Monday, February 05, 2007

Don Bradman

The village of Bowral is about an hour or so out of Sydney and if you half close your eyes you could imagine being in Sussex, it has a timeless feeling about it which the village cricket pitch reinforces.

Don Bradman's Museum is next to this cricket pitch, The Bradman Oval. So are his ashes, in a rose garden along with his wife's remains, forever overlooking the scene they loved the best. Don Bradman first played here at the age of 12 and famously scored 300 runs in a single innings, which is a local batting record. He then went on to play for NSW and Australia and was Captain of Australia between 1936 - 1948 finally retiring with a record test batting average of 99.94.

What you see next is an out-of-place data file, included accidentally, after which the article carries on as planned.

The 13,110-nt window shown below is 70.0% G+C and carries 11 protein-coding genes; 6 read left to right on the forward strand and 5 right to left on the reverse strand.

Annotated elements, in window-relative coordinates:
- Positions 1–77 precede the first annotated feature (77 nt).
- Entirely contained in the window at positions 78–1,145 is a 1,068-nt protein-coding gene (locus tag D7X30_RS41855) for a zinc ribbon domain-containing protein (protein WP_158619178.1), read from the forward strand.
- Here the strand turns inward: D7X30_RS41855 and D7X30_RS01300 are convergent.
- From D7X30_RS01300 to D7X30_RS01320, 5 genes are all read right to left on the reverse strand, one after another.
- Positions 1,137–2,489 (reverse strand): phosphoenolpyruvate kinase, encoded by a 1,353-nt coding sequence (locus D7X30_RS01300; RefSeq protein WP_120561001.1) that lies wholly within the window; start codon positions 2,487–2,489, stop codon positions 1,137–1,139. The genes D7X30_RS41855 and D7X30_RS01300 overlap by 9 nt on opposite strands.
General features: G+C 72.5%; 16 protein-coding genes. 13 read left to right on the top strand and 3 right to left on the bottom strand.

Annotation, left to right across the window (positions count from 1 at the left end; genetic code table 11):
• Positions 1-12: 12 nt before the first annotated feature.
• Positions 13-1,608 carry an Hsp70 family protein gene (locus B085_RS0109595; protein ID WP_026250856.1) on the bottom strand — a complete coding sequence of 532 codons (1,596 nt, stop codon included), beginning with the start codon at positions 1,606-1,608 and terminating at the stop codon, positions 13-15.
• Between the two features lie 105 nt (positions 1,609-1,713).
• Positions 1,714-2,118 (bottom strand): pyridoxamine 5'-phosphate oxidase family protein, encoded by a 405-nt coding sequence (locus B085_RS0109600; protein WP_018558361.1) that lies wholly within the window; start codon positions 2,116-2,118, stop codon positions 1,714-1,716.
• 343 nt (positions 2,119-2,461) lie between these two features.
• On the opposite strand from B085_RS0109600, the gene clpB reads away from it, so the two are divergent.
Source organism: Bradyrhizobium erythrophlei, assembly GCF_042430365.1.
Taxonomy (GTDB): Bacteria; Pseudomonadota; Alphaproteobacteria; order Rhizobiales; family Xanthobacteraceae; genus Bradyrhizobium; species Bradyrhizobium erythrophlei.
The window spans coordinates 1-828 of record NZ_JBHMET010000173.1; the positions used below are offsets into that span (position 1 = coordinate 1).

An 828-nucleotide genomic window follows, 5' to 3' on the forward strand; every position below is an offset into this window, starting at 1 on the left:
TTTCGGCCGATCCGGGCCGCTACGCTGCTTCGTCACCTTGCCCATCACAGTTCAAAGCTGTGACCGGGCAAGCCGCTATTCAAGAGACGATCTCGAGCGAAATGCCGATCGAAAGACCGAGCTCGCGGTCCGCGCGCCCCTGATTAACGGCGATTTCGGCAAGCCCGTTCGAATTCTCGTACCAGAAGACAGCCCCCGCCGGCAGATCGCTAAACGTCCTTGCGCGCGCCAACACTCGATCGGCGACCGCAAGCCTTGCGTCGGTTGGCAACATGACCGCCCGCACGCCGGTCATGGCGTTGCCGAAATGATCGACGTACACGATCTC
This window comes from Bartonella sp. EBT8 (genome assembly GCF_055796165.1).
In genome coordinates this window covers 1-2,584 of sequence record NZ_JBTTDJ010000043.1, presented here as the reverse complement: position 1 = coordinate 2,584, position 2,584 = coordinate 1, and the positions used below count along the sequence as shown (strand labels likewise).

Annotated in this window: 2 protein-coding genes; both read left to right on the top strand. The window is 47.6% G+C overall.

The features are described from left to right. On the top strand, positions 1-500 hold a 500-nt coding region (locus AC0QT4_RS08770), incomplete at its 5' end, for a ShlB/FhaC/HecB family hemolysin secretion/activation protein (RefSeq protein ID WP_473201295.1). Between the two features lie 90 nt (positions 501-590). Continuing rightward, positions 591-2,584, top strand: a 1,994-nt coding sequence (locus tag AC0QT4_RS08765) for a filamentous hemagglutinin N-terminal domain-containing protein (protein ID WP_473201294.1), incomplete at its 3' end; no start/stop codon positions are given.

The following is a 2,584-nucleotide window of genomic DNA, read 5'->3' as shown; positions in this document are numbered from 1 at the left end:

The museum opened in 1996 to house Bradman's personal memorabilia and historic objects relating to the history of cricket. We were greeted by Andrew Flintoff's shirt, signed, his first as England Captain in the International against Sri Lanka. It was a shame it was in a glass case, I would loved to have had a good old sniff at it ....mmmm! There were very old bats going back to 18th century, stumps, early pads and cricket balls. The old chap liked Bradman's first bat and first Baggy Green Australia Cap while I spent ages giggling in the team dressing room, alongside the cogitating cricketer, listening to recordings by famous cricketers about dressing room antics, which are heard via an old Bakelite phone. It was all fascinating and we spent several hours there.

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